Plumbing Fixture Finishes
There are many plumbing finishes – chrome, satin nickel, brass, bronze, black, to name a few. However, classic polished chrome is the most economical and never goes out of style. However, brushed nickel remains a popular choice.
Some trends come and go in the plumbing world. Currently, black and brushed gold are hot and come with a price upgrade.
The finish should follow suit with the rest of the bathroom. Bath accessories such as towel bars, rings, and hooks should all match.
The following selection needed for designing the shower is to select your tile. There is no shortage of fantastic tile products on the market to fit your style and budget. Large format tile is excellent for walls. Larger tiles minimize grout and are a more economical way to look like a solid surface. We suggest smaller tile on the shower floor, if not curbless, to provide traction and create a slope for the shower train. Big tiles can’t bend, so smaller tiles give you a gradual shower pan. Even if you have a curbless shower, you can install a smaller variation of the bath floor tile to give better traction in the shower and looks continual in color.
Radiant Heated Floors
In the Northwest, we love our toasty toes. Radiant heated floors are a luxury but well worth it on those cold mornings. We’ve never met anyone who said they regretted adding radiant heat.
How does it work? Electric heating coils are set on top of the cement backer board and under the tile. The heat from the floor warms the space from the ground up. There’s a programmable control thermostat on the wall to control the temperature. You can schedule it to turn on at a specific time, so it’s comfortable for those chilly mornings.
Radiant heat is likely to heat the whole bathroom. Radiant heat helps dry out towels and eliminate mold and mildew in the shower.
There are various options with glass shower doors. First, you need to decide if you want a door or not –determined by the size of your shower and the feasibility. It’s colder without a door since the steam doesn’t stay contained. However, it’s easy for wheelchair and accessibility. Bonus! You don’t have to squeegee the door!
If you have ample space to work with, it’s possible to design a hidden shower. A hidden shower requires a lot of space, but it’s a great option if you don’t want to shower out in the open.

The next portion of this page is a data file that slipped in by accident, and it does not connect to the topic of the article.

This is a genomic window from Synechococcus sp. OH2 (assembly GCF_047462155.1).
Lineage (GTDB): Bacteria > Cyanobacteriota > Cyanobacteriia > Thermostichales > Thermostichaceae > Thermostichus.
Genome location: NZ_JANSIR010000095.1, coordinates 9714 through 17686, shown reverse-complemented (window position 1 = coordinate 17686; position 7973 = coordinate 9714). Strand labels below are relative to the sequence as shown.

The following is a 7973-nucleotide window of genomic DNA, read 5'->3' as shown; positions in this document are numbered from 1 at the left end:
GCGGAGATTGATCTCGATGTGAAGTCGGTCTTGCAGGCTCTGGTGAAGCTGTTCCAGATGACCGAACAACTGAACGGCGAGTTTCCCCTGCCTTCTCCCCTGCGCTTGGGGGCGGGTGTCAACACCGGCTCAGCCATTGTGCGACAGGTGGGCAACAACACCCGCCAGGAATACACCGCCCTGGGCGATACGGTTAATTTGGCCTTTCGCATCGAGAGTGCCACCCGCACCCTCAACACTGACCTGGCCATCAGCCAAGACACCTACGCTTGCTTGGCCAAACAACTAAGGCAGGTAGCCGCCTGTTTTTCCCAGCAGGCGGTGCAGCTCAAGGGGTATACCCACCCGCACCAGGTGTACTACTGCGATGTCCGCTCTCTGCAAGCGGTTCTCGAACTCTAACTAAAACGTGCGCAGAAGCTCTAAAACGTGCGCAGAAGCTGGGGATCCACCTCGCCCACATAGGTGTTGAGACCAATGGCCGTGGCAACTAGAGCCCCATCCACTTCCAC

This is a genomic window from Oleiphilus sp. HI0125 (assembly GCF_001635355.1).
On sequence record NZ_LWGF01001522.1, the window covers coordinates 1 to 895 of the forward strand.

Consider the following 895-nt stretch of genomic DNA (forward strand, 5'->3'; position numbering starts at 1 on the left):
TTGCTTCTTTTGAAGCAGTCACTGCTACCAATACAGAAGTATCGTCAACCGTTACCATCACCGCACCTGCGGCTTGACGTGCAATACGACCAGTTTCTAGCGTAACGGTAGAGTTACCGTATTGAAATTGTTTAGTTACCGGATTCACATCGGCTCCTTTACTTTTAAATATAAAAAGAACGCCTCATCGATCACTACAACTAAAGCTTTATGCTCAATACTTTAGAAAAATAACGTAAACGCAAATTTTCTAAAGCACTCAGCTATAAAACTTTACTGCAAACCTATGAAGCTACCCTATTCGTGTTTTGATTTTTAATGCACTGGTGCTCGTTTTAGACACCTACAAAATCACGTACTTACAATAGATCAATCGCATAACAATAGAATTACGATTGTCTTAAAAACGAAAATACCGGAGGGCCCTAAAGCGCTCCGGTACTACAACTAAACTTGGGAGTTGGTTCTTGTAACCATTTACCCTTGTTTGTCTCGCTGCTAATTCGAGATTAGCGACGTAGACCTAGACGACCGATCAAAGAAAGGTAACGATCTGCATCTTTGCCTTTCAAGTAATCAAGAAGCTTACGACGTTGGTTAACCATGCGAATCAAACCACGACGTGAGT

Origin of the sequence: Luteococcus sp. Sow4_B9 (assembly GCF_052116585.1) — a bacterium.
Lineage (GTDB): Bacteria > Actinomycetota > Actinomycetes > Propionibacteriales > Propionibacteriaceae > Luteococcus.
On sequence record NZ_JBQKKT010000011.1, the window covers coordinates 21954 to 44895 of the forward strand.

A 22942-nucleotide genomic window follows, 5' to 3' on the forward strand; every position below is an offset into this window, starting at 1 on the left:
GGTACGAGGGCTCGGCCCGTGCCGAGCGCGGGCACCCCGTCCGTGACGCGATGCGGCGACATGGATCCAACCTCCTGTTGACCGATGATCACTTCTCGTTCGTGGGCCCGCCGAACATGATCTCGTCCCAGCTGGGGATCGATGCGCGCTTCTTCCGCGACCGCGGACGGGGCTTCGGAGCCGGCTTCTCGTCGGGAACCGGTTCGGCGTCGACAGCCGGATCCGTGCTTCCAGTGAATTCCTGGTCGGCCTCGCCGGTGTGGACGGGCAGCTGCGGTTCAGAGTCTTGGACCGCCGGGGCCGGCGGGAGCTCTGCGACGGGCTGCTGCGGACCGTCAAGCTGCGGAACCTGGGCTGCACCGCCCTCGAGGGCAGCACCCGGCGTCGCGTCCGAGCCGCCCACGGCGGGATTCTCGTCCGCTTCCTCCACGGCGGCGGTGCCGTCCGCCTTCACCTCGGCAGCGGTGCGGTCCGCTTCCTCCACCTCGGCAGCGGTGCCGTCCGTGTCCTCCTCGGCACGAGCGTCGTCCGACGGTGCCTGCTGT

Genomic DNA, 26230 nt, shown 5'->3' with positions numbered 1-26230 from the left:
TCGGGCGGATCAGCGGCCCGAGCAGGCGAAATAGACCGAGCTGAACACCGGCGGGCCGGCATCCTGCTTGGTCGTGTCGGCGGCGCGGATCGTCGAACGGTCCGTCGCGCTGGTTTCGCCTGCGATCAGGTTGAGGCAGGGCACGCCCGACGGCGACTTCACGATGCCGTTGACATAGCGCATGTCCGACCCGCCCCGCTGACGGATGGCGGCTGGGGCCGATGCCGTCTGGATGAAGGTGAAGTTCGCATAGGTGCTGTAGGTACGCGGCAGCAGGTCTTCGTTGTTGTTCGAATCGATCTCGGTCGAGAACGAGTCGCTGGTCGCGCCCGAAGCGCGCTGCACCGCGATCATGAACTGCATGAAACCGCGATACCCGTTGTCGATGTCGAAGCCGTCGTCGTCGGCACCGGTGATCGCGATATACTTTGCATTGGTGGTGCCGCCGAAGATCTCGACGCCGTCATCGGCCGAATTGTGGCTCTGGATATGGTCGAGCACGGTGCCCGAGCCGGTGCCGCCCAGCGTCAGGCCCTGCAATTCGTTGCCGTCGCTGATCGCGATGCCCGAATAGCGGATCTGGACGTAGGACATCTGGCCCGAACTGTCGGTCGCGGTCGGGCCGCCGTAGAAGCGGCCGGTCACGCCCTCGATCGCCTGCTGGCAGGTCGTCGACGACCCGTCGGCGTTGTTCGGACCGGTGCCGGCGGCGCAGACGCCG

If you’re limited on space, sliding barn doors are a great option. Since the glass door is on rollers, it’s great for a tight space that won’t allow for a door to swing in or out.
Our standard shower glass door is 3/8” thick clear glass. The reason? If you have pretty tile work in the shower, you want to show it off and see it.
Some clients want privacy and like frosted or rain glass.
Wet Room Trend
Wet rooms are a popular trend right now. A wet room features the showerhead out in the open, with the whole bathroom functioning as the shower enclosure. If space is limited, you can have the shower in the room with no glass enclosure. If you have a larger space, it’s common to have a freestanding or drop-in tub integrated into the shower area. It doesn’t matter if water hits the tub. You’ll spend more on the tile since the whole area needs to be waterproof.
The feasibility of a wet room design depends on the construction of the home. A wet room requires the proper slope to the drainage point. The larger the area, the more difficult this can become.
A bathroom remodeling project is a perfect time to create a place for everything. This includes shower products! Shower niches are tailored to the homeowner’s needs and require thoughtful consideration.
If you like the linear niche look, it requires framing. Depending on what wall you want to use, we may have to dig into an exterior wall to create the niche, which will cause you to lose insulation space. It’s best to try to do inset niches on interior walls. If plumbing is on a particular wall, you’ll want to place the niche somewhere else. Until you can see what’s going on with the plumbing behind the walls during a remodel, you may need to modify your plan. Niches are easier to design in new construction homes.
Adding a bench to your shower is a bright idea. If you’re planning to age in place, this gives you the option to sit down if needed and bathe. In addition, you can add heat like your heated floors to the top of your bench, so it’s not cold if you sit down. We advise placing a hand shower near the bench so you can create a zone if you’re unable to move or need extra assistance.
If you don’t have enough space for a shower bench, it’s helpful to install a shaving niche down below to prop up your foot.
These are some of the details to consider with a bathroom remodel. No matter what size space you have to work with, a master bathroom remodel is a great investment for immediate enjoyment. In addition, a remodel can help with potential resale value down the road.
Do I need a bathtub in my home for resale value?
We recommend having one tub in the home for resale value. The tub doesn’t have to be in the master bathroom if you’re genuinely not a tub person. For instance, we suggest keeping a tub in a guest or secondary bath – especially since kids bathe in a tub.